I went car shopping this past week. My wife and I were looking for an all-electric Chevy Bolt with its 238 miles per charge.
The timing was good. One, we need a car. Two, Congress didn’t wipe out the electric vehicle tax credit in the tax bill. Three, California has a number of programs — thanks in large part to the Charge Ahead California Initiative — that incentivize the purchase of electric vehicles.
But here’s the catch: we found no Bolts. We drove to a local Chevy dealership in Sacramento, only to learn they were sold out and had been for weeks. We called around Sacramento to discover that no other dealer had a Bolt. One salesman said his last Bolt was sold on November 28.
We called the Bay area and received the same answer — all sold out. Some were saying/hoping they would receive new Bolts “any day.”
One dealer suggested that consumer demand was high (obviously). Another speculated that the Tesla 3 was creating excitement, and rather than wait in line, consumers were flocking to other electric cars.
The bad news in this story is that I’m not (yet) an owner of a zero emission car. The good news? Despite some car makers telling us there isn’t a demand for electric cars, there’s strong evidence in northern California that consumers are gobbling them up. With air pollution, global warming, and the like, that’s good news for all of us, and manufacturers as a whole should do more to make, market and supply these clean cars.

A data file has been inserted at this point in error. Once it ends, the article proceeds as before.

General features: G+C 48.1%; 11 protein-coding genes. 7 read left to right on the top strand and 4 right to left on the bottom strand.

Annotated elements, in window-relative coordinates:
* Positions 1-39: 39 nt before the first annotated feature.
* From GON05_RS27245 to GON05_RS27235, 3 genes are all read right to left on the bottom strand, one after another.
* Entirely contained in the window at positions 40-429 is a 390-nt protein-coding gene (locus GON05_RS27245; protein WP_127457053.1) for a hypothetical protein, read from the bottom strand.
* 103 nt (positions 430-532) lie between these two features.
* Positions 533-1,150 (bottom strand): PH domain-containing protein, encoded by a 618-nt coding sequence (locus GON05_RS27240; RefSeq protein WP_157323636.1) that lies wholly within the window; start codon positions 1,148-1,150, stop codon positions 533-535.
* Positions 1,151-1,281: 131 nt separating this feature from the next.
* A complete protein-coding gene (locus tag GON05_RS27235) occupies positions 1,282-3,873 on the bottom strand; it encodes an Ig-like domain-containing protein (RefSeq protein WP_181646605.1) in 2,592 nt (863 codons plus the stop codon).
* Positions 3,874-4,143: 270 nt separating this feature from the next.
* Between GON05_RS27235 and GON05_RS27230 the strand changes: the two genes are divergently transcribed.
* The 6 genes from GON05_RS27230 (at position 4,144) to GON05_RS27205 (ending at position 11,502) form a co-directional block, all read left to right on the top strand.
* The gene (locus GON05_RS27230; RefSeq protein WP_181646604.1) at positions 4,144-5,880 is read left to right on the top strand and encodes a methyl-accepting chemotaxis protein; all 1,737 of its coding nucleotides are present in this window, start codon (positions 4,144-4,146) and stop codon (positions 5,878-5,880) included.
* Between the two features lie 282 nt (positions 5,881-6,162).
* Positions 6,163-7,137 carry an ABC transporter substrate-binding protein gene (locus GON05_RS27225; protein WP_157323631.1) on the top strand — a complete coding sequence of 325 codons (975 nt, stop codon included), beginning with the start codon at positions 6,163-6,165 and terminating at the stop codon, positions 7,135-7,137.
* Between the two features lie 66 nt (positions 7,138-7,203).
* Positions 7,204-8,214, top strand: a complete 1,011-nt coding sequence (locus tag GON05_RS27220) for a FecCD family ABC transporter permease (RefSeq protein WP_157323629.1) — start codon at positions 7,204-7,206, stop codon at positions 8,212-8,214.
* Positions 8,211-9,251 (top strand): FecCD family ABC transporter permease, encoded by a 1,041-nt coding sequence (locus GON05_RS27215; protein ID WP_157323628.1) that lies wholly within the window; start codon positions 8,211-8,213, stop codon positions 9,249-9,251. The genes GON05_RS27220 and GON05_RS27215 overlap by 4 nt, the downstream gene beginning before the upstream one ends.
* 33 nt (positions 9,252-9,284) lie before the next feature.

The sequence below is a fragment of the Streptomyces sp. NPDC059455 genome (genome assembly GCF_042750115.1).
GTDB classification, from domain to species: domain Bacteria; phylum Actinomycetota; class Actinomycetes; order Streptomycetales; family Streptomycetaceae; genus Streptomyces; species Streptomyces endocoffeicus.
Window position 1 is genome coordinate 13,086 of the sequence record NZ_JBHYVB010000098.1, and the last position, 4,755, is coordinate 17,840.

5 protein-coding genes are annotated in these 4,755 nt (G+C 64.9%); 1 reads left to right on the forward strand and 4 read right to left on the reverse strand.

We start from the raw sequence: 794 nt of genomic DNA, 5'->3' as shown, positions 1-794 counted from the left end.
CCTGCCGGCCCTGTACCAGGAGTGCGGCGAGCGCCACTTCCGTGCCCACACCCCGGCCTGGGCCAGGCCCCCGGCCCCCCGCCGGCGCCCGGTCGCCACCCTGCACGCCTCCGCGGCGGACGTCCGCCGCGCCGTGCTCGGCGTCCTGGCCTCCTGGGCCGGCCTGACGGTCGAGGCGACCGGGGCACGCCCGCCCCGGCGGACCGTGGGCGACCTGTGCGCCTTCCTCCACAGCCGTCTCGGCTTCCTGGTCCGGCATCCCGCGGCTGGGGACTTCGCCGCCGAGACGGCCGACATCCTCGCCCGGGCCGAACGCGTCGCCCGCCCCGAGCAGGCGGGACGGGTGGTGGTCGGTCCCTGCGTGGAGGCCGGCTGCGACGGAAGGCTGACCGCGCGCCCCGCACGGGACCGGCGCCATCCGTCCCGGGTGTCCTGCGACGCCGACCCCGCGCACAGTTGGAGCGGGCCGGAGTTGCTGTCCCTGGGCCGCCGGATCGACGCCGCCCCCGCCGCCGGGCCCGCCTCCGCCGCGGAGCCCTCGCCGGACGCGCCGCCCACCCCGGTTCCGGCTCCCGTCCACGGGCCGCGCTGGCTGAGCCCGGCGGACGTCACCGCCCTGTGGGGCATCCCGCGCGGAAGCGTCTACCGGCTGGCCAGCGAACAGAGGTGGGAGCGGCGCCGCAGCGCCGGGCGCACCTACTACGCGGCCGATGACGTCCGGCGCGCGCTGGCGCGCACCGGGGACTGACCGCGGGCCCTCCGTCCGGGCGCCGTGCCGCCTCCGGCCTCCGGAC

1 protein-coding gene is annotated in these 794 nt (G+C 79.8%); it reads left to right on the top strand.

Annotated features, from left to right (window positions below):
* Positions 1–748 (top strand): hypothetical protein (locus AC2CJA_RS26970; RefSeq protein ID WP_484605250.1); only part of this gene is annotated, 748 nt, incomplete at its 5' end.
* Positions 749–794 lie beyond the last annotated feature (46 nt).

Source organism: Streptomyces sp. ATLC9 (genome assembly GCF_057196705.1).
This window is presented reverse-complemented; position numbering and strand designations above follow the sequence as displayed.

Senior Director, Conservation America Campaign, Environment America
Steve directs Environment America’s efforts to protect our public lands and waters and the species that depend on them. He led our successful campaign to win full and permanent funding for our nation’s best conservation and recreation program, the Land and Water Conservation Fund. He previously oversaw U.S. PIRG’s public health campaigns. Steve lives in Sacramento, California, with his family, where he enjoys biking and exploring Northern California.